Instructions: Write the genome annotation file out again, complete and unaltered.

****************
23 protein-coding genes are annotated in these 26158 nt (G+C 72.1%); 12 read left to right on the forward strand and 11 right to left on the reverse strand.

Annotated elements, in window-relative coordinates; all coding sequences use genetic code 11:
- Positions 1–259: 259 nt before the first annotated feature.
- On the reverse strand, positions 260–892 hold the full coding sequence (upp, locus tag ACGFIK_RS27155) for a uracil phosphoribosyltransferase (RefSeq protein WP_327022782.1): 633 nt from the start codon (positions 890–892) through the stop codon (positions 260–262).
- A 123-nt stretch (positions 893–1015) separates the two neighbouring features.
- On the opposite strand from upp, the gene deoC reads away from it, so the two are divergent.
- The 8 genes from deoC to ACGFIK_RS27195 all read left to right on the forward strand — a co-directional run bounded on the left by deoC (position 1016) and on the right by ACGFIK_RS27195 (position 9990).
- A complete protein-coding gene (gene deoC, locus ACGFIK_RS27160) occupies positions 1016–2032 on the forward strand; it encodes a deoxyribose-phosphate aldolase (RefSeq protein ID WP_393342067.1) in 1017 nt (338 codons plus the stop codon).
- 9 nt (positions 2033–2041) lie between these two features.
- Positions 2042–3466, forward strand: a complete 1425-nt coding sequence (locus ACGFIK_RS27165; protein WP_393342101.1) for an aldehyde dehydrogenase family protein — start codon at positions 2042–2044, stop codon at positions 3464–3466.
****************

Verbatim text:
23 protein-coding genes are annotated in these 26158 nt (G+C 72.1%); 12 read left to right on the forward strand and 11 right to left on the reverse strand.

Annotated elements, in window-relative coordinates; all coding sequences use genetic code 11:
- Positions 1–259: 259 nt before the first annotated feature.
- On the reverse strand, positions 260–892 hold the full coding sequence (upp, locus tag ACGFIK_RS27155) for a uracil phosphoribosyltransferase (RefSeq protein WP_327022782.1): 633 nt from the start codon (positions 890–892) through the stop codon (positions 260–262).
- A 123-nt stretch (positions 893–1015) separates the two neighbouring features.
- On the opposite strand from upp, the gene deoC reads away from it, so the two are divergent.
- The 8 genes from deoC to ACGFIK_RS27195 all read left to right on the forward strand — a co-directional run bounded on the left by deoC (position 1016) and on the right by ACGFIK_RS27195 (position 9990).
- A complete protein-coding gene (gene deoC, locus ACGFIK_RS27160) occupies positions 1016–2032 on the forward strand; it encodes a deoxyribose-phosphate aldolase (RefSeq protein ID WP_393342067.1) in 1017 nt (338 codons plus the stop codon).
- 9 nt (positions 2033–2041) lie between these two features.
- Positions 2042–3466, forward strand: a complete 1425-nt coding sequence (locus ACGFIK_RS27165; protein WP_393342101.1) for an aldehyde dehydrogenase family protein — start codon at positions 2042–2044, stop codon at positions 3464–3466.